A Moscow court has extended until July 14 the house arrest of U.S. investor Michael Calvey, whose detention stunned the business community in Moscow and clouded the investment climate.
The Basmanny district court announced the ruling on April 12, a day after it ordered Calvey to be released from pretrial detention and placed under house arrest instead.
The court rejected the request by Calvey's lawyers to release their client on bail or on condition that he not leave Moscow.
Another suspect in the high-profile case, Aleksei Kordichev, the former chief of Vostochny Bank, was also released from pretrial detention and placed under house arrest on April 11.
The court said that Kordichev pleaded guilty and testified against two other suspects in the case.
Calvey, 51, founded the Moscow-based private-equity firm Baring Vostok in 1994. He, Kordichev, and four others were detained in February and charged with financial fraud.
The arrests have underscored the dangers of doing business in Russia and deepened Western concerns about the rule of law.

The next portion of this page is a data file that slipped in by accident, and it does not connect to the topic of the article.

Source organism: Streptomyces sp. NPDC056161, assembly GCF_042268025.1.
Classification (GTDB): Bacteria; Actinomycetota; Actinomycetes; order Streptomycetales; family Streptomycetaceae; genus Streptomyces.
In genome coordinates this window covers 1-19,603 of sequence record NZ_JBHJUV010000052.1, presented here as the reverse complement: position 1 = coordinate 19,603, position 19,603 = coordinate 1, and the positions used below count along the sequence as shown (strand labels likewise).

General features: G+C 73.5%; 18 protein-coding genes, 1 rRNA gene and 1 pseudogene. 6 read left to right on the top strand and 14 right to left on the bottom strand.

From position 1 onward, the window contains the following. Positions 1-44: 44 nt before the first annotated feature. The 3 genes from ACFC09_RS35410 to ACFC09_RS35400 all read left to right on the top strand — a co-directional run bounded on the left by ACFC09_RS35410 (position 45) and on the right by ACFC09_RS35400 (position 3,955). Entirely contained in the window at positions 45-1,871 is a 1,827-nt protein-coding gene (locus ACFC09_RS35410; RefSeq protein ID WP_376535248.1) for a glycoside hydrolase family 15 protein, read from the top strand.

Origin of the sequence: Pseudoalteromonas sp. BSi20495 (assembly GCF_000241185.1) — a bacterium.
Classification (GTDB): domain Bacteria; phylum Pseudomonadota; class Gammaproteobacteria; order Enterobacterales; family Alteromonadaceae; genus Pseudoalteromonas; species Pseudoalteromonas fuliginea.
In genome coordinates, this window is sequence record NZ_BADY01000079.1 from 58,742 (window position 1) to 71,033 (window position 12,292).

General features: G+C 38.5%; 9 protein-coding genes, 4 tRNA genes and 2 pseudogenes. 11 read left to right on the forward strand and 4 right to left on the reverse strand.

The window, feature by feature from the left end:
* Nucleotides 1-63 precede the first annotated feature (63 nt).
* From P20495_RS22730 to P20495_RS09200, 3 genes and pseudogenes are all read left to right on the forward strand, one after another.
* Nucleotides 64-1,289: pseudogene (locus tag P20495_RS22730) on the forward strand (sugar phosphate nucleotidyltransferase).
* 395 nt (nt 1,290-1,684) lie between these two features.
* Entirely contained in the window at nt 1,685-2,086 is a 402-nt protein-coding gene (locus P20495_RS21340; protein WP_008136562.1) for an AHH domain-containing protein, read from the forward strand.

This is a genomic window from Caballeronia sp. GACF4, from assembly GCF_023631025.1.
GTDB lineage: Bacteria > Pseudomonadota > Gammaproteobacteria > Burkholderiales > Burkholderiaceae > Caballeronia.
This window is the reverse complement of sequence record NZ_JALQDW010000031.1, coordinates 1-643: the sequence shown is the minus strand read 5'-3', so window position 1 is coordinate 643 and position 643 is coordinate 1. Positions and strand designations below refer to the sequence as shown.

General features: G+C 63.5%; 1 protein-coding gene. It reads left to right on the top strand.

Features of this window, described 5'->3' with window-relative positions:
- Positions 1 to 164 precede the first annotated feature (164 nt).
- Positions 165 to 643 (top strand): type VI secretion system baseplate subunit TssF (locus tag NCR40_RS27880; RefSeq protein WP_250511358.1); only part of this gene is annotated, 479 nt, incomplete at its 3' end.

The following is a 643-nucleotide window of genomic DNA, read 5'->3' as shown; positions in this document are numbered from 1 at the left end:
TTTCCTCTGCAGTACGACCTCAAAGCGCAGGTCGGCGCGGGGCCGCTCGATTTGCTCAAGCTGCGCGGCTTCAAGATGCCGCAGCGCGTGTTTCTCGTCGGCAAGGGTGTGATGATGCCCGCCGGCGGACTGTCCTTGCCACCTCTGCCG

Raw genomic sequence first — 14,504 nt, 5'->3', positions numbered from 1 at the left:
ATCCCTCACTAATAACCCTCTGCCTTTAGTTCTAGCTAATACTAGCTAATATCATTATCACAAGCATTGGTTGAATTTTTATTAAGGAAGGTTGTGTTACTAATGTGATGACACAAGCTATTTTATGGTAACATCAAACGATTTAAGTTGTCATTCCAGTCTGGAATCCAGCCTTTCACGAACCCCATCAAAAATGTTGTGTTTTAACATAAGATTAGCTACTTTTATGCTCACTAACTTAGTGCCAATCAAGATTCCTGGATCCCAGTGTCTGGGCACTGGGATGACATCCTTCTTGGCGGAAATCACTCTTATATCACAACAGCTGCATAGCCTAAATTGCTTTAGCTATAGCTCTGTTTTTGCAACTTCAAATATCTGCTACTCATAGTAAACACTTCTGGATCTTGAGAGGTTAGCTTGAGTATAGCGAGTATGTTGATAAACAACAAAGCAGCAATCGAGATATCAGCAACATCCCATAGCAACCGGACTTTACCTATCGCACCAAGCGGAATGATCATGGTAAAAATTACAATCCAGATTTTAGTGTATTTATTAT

Kremlin critics have called for the release of Calvey, who was confined to the Lefortovo jail in Moscow since shortly after his arrest.
Calvey's business partners -- Frenchman Philippe Delpal, Vagan Abgarian, Ivan Zyuzin, and Maksim Vladimirov -- remain in pretrial detention.
The charges against Calvey and his five associates stem from allegations of embezzlement involving the Vostochny Bank in which Baring Vostok has a controlling stake.
Calvey's arrests shocked the Moscow business community in part because he had avoided political controversy and was considered instrumental in helping develop Russian tech companies.